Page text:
Anway, I will also use large amounts of carbon and wait a few more days for tank stand to dry. Any ideas on how long my plants will survive in a bucket? I have about $60-worth *sob*.
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Old 02-13-2006, 06:43 PM   #7
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Quote:
I posted the same question in another forum (which shall remain nameless) and got a few insults.
You will find that is the norm 'over there'.

I just wanted to share with you, that I have recently started using Flourish in my tiny 5 gallon and I am really noticing the oil slick lately. I think that if you follow the advice above you will find that in time everything will settle and sort itself out.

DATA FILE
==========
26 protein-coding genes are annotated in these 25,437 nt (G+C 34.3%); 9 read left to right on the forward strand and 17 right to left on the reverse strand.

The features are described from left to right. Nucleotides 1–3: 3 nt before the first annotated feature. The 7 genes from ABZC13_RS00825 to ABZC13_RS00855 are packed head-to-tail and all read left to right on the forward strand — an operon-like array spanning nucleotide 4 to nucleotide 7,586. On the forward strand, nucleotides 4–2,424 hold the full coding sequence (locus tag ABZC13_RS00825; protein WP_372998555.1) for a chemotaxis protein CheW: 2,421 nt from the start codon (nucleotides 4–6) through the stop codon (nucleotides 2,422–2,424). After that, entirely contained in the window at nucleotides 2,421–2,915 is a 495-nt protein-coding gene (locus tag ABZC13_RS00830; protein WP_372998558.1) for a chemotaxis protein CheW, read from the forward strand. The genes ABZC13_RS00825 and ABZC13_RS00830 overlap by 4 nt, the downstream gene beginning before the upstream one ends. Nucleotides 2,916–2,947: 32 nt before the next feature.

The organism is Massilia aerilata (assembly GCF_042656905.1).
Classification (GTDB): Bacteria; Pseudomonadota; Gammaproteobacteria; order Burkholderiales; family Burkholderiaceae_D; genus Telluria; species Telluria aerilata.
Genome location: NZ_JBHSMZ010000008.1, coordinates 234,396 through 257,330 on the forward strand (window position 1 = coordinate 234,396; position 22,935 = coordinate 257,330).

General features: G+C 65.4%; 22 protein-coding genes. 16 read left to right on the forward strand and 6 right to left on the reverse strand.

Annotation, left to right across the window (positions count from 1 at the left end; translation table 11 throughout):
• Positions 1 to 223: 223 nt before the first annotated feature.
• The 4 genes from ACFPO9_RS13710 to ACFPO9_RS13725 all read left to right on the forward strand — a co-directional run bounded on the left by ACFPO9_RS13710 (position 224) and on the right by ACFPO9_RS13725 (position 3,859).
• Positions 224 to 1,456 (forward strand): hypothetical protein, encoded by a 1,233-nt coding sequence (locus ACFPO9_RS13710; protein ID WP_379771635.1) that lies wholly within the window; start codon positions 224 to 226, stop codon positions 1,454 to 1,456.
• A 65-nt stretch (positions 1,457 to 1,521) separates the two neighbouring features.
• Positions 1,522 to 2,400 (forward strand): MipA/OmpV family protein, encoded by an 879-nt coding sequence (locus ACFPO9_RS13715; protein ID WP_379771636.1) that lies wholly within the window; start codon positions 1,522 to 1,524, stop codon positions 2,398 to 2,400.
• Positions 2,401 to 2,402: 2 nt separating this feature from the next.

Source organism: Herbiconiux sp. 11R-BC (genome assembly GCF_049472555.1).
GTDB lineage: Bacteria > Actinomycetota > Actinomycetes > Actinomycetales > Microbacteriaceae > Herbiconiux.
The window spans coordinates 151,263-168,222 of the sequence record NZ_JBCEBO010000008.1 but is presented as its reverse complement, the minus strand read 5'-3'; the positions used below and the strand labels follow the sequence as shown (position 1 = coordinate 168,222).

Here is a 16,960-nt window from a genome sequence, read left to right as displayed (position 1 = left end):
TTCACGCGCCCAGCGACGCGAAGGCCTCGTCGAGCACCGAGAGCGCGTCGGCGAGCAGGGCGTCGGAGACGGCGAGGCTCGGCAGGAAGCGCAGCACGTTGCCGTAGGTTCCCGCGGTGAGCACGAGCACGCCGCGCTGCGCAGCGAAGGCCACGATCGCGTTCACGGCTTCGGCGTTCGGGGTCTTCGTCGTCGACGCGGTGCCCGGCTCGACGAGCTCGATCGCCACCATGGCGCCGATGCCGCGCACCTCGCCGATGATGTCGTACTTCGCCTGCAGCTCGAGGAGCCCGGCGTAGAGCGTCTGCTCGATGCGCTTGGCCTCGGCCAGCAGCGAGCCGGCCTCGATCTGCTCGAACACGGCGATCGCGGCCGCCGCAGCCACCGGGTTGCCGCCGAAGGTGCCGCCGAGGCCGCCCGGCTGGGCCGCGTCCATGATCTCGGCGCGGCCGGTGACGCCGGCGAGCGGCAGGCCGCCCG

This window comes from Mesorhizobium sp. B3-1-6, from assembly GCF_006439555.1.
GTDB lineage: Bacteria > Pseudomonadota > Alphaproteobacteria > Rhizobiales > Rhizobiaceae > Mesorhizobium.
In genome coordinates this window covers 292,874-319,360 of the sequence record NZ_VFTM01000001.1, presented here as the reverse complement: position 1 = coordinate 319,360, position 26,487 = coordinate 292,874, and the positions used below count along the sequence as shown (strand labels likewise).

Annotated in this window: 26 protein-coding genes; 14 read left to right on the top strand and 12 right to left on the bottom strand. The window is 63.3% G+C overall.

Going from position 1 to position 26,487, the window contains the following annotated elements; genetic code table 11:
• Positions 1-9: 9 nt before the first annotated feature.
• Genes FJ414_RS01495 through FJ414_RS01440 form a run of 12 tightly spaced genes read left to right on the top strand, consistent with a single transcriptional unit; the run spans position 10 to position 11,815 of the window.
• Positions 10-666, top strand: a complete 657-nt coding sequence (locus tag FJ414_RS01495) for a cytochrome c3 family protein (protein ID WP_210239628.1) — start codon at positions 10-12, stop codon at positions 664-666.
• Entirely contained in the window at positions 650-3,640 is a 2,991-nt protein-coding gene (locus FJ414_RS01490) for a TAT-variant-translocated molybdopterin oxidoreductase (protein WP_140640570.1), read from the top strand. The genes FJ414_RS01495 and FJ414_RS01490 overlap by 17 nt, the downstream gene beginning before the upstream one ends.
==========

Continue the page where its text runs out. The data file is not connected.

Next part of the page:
I think your plants will be fine for a few days in a bucket.
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Old 02-13-2006, 09:20 PM   #8
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Over there? LOL
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Old 02-13-2006, 11:57 PM   #9
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The plants will be fine so long as they're indoors, underwater and get a bit of light. My plants survived a 4-day complete blackout to kill a BGA outbreak.
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Old 02-14-2006, 01:08 AM   #10
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Quote:
Originally Posted by An t-iasg
How much Flourish Excel did you use? I have noticed an oily film on the surface of the water after I dose this fertilizer. Since I have bettas, and this film may be irritating to their labyrinth organ, I dissolve the Excel in a cup of tank water first. Sometimes I still see a bit of sheen as I pour the cup in, but it doesn't seem to form a "film" on the surface.
Just so you know, Flourish Excel is not a fertalizer. It's a carbon substitute that's used of you don't use CO2 injection.